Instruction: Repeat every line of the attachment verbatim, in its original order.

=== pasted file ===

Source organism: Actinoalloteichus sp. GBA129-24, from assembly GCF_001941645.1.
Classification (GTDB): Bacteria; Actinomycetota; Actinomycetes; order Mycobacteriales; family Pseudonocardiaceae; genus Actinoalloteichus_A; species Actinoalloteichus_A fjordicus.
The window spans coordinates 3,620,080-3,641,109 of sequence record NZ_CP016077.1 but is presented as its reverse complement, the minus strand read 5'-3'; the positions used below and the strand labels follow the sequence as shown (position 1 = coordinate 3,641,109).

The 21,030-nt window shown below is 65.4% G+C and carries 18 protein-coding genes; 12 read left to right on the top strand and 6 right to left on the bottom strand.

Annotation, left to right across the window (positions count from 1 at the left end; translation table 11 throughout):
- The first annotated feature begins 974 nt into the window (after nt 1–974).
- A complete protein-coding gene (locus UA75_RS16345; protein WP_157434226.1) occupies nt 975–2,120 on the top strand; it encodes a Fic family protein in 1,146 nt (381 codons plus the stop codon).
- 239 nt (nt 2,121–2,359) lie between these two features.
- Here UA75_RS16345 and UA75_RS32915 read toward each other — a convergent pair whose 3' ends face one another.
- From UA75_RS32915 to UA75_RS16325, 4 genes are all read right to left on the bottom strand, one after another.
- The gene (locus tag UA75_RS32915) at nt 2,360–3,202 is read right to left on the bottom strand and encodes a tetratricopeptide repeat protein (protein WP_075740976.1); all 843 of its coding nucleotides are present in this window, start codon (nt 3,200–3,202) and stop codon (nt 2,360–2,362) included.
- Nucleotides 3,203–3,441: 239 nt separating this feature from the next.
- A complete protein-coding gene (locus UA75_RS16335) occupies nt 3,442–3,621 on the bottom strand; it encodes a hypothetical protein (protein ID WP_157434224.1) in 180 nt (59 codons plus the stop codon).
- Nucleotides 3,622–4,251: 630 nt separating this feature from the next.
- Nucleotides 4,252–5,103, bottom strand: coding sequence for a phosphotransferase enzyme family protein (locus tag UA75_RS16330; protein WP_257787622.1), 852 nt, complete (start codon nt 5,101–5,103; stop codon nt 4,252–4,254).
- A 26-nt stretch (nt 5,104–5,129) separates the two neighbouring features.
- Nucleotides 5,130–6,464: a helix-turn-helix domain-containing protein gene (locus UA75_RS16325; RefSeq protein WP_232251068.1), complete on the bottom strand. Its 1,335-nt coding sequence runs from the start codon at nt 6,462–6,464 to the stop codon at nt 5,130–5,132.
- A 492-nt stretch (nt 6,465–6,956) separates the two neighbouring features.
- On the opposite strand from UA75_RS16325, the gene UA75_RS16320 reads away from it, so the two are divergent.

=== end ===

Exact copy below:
Source organism: Actinoalloteichus sp. GBA129-24, from assembly GCF_001941645.1.
Classification (GTDB): Bacteria; Actinomycetota; Actinomycetes; order Mycobacteriales; family Pseudonocardiaceae; genus Actinoalloteichus_A; species Actinoalloteichus_A fjordicus.
The window spans coordinates 3,620,080-3,641,109 of sequence record NZ_CP016077.1 but is presented as its reverse complement, the minus strand read 5'-3'; the positions used below and the strand labels follow the sequence as shown (position 1 = coordinate 3,641,109).

The 21,030-nt window shown below is 65.4% G+C and carries 18 protein-coding genes; 12 read left to right on the top strand and 6 right to left on the bottom strand.

Annotation, left to right across the window (positions count from 1 at the left end; translation table 11 throughout):
- The first annotated feature begins 974 nt into the window (after nt 1–974).
- A complete protein-coding gene (locus UA75_RS16345; protein WP_157434226.1) occupies nt 975–2,120 on the top strand; it encodes a Fic family protein in 1,146 nt (381 codons plus the stop codon).
- 239 nt (nt 2,121–2,359) lie between these two features.
- Here UA75_RS16345 and UA75_RS32915 read toward each other — a convergent pair whose 3' ends face one another.
- From UA75_RS32915 to UA75_RS16325, 4 genes are all read right to left on the bottom strand, one after another.
- The gene (locus tag UA75_RS32915) at nt 2,360–3,202 is read right to left on the bottom strand and encodes a tetratricopeptide repeat protein (protein WP_075740976.1); all 843 of its coding nucleotides are present in this window, start codon (nt 3,200–3,202) and stop codon (nt 2,360–2,362) included.
- Nucleotides 3,203–3,441: 239 nt separating this feature from the next.
- A complete protein-coding gene (locus UA75_RS16335) occupies nt 3,442–3,621 on the bottom strand; it encodes a hypothetical protein (protein ID WP_157434224.1) in 180 nt (59 codons plus the stop codon).
- Nucleotides 3,622–4,251: 630 nt separating this feature from the next.
- Nucleotides 4,252–5,103, bottom strand: coding sequence for a phosphotransferase enzyme family protein (locus tag UA75_RS16330; protein WP_257787622.1), 852 nt, complete (start codon nt 5,101–5,103; stop codon nt 4,252–4,254).
- A 26-nt stretch (nt 5,104–5,129) separates the two neighbouring features.
- Nucleotides 5,130–6,464: a helix-turn-helix domain-containing protein gene (locus UA75_RS16325; RefSeq protein WP_232251068.1), complete on the bottom strand. Its 1,335-nt coding sequence runs from the start codon at nt 6,462–6,464 to the stop codon at nt 5,130–5,132.
- A 492-nt stretch (nt 6,465–6,956) separates the two neighbouring features.
- On the opposite strand from UA75_RS16325, the gene UA75_RS16320 reads away from it, so the two are divergent.